Seems to me that the easy solution to this is NOT more cameras on the headset, but cameras on the controllers themselves. The two cameras on my Odyssey work great for head tracking, but suck at tracking the controllers. If the controllers tracked themselves with two cameras each, just like the headset, you’d have perfect inside out tracking, much better than Quest or Rift S, which still have numerous blind spots.

      • Etailer

        Hmm, interesting, you may have something there.

  • Terence Pang

    Should I buy this or the Valve Index?… Tough choice

    • Dennis van der Pool

      Valve Index

    • Nils Holgersson

      Not a tough choice, Index all the way! Except if you want a headset to only watch porn and movies. I’m actually thinking about getting one for exactly that reason, that is if the lcd screen quality is good enough.

    • mrsilent3051 Nonya

      Get the Valve Reverb

    • daveinpublic

      If you have Valve Trackers, the price is similar. $750 for Index with Knuckles controllers. $600 for Reverb with regular controllers.

      (If you don’t have trackers, Index is $1000) So if price is a big concern, Reverb does the job, tracking isn’t perfect, but setup is easier. If it’s not a big concern, Index has perfect tracking and awesome controllers, but the resolution won’t be as high. Seems there’s no perfect equation, as every headset has pros and cons no matter the price.

  • Francesco Fazio

    “They actually track quite well from a performance standpoint, but their tracking coverage hardly extends outside of your field of view, which means they lose tracking any time your hands linger outside of the sensor’s reach, even if that means just letting them hang naturally down by your sides.”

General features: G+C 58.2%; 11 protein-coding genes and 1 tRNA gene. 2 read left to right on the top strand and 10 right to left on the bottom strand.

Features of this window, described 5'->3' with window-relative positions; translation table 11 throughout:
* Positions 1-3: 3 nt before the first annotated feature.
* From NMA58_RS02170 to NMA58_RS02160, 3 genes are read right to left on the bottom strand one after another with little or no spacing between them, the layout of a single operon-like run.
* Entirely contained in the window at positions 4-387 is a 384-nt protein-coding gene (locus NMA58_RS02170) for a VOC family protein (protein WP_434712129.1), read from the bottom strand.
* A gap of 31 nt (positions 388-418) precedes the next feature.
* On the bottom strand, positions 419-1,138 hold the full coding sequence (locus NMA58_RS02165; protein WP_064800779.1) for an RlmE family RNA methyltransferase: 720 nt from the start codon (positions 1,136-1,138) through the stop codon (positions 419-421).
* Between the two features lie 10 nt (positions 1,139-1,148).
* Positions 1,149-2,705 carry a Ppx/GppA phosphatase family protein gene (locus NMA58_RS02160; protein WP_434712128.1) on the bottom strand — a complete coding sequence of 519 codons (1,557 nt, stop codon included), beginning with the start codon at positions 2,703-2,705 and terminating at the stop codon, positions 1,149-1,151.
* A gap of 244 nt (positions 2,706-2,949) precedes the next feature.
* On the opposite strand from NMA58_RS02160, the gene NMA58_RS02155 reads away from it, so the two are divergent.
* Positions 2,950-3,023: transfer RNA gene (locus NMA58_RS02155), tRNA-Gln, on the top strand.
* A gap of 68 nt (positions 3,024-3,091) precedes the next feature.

It is a total NO GO. Yet another piece of expensive garbage. I wonder how long it will take before we will be able to see finally a product that could represent a proper improvement from the Rift.

    • daveinpublic

      Maybe you should create a company that makes the first proper VR headset?

      • Francesco Fazio

        great suggestion dude ! wow ! Thank you very much ! Tsssss

  • The Bard

    WMR controlers are the best on the market. You get thumbstick for certain titles and touchpad-clickpad for other things. the bottom button is great as well as front. Also, you can put away controllers on table vertically. Design is perfect! Only Windows tracking is not super good as you have 2 cameras to track, not 6 cameras like it should be. So, stop complaining about the controllers! They are the best!

    • Immersive_Computing

      WMR controllers are bulky (square grip handle), have poor button placement, weak haptic feedback, chew through batteries in a couple of hours (due to using visible light tracking), and have tracking issues…what’s not to love?

      The WMR controller used on all the WMR headsets, except the Samsung, was a “reference” design Microsoft produced as an example to headset partner manufacturers, unfortunately none of these partners developed the design any further (apart from Samsung who have a slightly more rounded grip handle).

      Having owned and used all of the current PC VR systems on the market, from what is currently available, Oculus Touch controllers were superior in every way to WMR and Vive Wand controllers.

    • Etailer

      You have got to be kidding me.

  • Arashi
  • Sion12